Last week’s main event was the December FOMC meeting. As expected, the Fed raised overnight interest rates by 50bp, bringing the final tally for 2022 to 425bp of increases since “lift-off” in March. But despite better-than-expected CPI data that was released earlier in the week, Jerome Powell’s inflation-fighting rhetoric was as hawkish as ever, dampening equity investors’ hopes of a more dovish Fed in 2023.
The Fed’s impact on equity trading was very obvious last week. From Monday’s open through 2:00 pm on Wednesday (the time of the Fed’s rate decision and press release), the S&P 500 rose nearly 3% thanks to the aforementioned moderation in the inflation trend. But from the conclusion of the FOMC meeting through Friday’s close, the index fell nearly 5%, to finish down 2% overall on the week. Most other domestic and international equity benchmarks experienced similar declines.
Meanwhile, the bond market’s response suggested that investors are becoming less concerned about inflation, and more concerned about a Fed-induced recession. Fed Fund Futures markets continue to undershoot the Fed’s own interest rate projections (see the updated Dot Plot below), and Treasury yields fell across the curve following the FOMC meeting, pushing bond prices higher.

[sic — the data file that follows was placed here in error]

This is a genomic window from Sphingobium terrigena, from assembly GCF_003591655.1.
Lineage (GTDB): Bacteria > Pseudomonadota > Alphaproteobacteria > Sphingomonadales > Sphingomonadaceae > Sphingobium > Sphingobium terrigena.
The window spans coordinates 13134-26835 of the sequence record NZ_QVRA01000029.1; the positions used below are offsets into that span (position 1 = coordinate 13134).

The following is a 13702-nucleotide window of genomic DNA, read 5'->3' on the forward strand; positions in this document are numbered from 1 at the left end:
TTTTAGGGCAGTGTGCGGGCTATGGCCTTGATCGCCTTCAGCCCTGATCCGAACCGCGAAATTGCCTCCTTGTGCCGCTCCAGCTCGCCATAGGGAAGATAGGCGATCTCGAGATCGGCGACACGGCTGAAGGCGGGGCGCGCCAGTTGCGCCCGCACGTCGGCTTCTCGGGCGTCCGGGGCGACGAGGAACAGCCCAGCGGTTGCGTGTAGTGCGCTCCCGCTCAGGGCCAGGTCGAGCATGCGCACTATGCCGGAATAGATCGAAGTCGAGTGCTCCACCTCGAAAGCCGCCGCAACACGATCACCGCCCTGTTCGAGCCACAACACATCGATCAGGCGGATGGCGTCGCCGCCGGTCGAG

Apart from the Fed and inflation, most of last week’s incoming data suggested a slowing economy. Retail sales fell 0.6% sequentially in November, while Industrial Production and Capacity Utilization both fell by 20bp. Meanwhile, the Empire Manufacturing (-11.2) and Philly Fed (-13.8) surveys both sunk deeper into contraction territory in the December prints, as did S&P’s US Manufacturing (46.2), Services (44.4), and Composite (44.6) PMIs.
Albion’s “Four Pillars”
Economy & Earnings
US GDP rebounded to +2.6% in Q3 after falling in 1H22, and corporate operating margins remain solid at ~12% on the S&P 500. Albion’s base case expectation is that the US economy will enter recession in 2023, putting downside pressure on earnings.
The S&P 500’s forward P/E of 17x is slightly above the long run average. More predictive metrics like CAPE, Tobin’s Q, and the Buffett Indicator (Mkt Cap / GDP) suggest that compound annual returns over the next decade are likely to be in the single digits. Most or all of this year’s P/E multiple compression has been driven by rates, rather than an expansion of the equity risk premium.
Rates have risen across the curve in 2022 in response to a shift in monetary policy. Fed Fund Futures are pricing in two additional 25bp hikes in 2023, with a “terminal” Fed Funds rate slightly below 5% for this cycle.
After reaching 40yr highs in spring of 2022, inflation has begun to moderate in recent months. Headline inflation eased over the summer on falling energy prices, and core inflation has followed suit in Q4. Goods inflation has fallen due to softening demand and excess inventory, while heavily lagged housing data is helping to keep services inflation elevated.